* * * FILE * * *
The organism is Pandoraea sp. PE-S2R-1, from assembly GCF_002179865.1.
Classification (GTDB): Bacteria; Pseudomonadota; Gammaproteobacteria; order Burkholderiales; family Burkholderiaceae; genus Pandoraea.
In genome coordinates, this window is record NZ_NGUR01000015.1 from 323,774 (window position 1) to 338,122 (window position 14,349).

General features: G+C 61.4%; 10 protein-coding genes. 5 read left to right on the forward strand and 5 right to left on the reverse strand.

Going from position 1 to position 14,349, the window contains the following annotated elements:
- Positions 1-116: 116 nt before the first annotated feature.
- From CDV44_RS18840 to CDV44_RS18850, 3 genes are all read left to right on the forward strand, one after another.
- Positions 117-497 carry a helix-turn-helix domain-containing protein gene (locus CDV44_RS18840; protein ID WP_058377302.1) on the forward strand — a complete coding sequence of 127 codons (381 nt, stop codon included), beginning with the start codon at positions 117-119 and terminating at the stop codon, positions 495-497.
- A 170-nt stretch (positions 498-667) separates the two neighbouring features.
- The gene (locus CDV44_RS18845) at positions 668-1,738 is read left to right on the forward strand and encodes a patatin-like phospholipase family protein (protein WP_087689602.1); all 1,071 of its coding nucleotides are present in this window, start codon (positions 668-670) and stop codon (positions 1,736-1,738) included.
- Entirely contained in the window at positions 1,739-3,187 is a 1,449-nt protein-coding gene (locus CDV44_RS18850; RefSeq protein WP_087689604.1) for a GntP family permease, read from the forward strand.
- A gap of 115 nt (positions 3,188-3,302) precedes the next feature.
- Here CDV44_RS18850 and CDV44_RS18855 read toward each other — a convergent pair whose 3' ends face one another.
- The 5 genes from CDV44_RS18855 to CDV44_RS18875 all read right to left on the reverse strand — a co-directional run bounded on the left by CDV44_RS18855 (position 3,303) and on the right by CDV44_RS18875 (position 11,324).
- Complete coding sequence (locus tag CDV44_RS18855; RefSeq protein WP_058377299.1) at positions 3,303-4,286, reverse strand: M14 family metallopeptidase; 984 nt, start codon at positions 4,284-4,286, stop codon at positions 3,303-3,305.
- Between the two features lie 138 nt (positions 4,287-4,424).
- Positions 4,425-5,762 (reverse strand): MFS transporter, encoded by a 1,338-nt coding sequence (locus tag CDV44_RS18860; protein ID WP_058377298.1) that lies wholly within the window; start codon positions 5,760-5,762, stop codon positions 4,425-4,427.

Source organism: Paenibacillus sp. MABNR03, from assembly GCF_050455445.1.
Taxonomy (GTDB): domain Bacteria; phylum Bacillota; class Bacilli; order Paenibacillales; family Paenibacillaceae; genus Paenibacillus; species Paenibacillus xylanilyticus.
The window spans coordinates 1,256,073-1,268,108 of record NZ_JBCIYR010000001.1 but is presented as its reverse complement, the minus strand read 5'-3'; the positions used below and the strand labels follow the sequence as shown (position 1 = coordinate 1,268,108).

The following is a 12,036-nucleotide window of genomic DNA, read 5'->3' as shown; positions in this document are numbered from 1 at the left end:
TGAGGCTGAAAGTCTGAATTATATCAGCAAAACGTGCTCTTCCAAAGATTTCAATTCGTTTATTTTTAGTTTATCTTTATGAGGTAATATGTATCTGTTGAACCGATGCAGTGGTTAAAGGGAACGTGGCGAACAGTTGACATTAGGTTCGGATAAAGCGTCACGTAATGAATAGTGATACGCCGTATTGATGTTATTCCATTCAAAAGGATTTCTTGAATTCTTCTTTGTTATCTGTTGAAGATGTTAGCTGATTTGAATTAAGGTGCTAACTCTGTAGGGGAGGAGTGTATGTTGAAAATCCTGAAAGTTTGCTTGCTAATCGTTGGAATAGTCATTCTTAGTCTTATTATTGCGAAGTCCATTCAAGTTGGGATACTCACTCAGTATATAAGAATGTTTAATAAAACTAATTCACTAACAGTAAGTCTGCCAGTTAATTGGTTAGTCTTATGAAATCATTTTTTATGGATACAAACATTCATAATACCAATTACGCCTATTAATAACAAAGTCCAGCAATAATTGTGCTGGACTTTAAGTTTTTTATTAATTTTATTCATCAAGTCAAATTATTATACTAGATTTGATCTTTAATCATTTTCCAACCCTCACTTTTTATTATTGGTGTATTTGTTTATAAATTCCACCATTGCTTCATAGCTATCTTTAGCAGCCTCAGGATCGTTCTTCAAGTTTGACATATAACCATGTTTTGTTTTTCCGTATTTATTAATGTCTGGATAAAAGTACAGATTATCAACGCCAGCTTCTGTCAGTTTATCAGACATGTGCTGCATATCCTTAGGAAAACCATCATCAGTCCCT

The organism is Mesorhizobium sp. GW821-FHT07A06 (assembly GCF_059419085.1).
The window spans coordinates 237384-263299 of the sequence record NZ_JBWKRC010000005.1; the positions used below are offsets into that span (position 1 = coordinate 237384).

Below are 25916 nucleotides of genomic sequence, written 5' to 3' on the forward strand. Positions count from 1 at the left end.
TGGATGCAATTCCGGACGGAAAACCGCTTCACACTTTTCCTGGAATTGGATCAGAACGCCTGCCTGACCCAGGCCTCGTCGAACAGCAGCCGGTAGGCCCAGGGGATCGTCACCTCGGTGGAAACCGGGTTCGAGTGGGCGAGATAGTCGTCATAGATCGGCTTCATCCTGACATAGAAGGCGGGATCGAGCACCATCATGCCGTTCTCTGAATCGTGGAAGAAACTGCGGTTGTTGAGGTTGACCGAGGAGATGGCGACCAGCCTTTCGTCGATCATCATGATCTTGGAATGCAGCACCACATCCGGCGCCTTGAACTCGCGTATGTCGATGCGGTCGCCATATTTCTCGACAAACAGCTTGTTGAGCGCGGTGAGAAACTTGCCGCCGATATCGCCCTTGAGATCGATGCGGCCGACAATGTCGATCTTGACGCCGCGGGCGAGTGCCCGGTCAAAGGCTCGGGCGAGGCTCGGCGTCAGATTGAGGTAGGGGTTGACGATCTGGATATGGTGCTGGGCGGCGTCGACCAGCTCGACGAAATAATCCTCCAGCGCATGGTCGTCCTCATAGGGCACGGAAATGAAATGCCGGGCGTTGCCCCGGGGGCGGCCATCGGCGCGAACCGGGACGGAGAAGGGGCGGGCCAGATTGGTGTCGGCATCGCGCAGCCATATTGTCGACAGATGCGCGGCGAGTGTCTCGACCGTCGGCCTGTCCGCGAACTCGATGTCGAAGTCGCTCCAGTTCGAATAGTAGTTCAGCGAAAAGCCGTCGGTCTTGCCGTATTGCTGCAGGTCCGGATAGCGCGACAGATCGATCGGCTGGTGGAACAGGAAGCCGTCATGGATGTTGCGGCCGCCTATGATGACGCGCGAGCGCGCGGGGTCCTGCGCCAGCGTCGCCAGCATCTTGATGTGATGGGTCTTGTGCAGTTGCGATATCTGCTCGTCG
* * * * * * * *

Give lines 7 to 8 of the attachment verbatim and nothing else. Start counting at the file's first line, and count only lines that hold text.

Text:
- From CDV44_RS18840 to CDV44_RS18850, 3 genes are all read left to right on the forward strand, one after another.
- Positions 117-497 carry a helix-turn-helix domain-containing protein gene (locus CDV44_RS18840; protein ID WP_058377302.1) on the forward strand — a complete coding sequence of 127 codons (381 nt, stop codon included), beginning with the start codon at positions 117-119 and terminating at the stop codon, positions 495-497.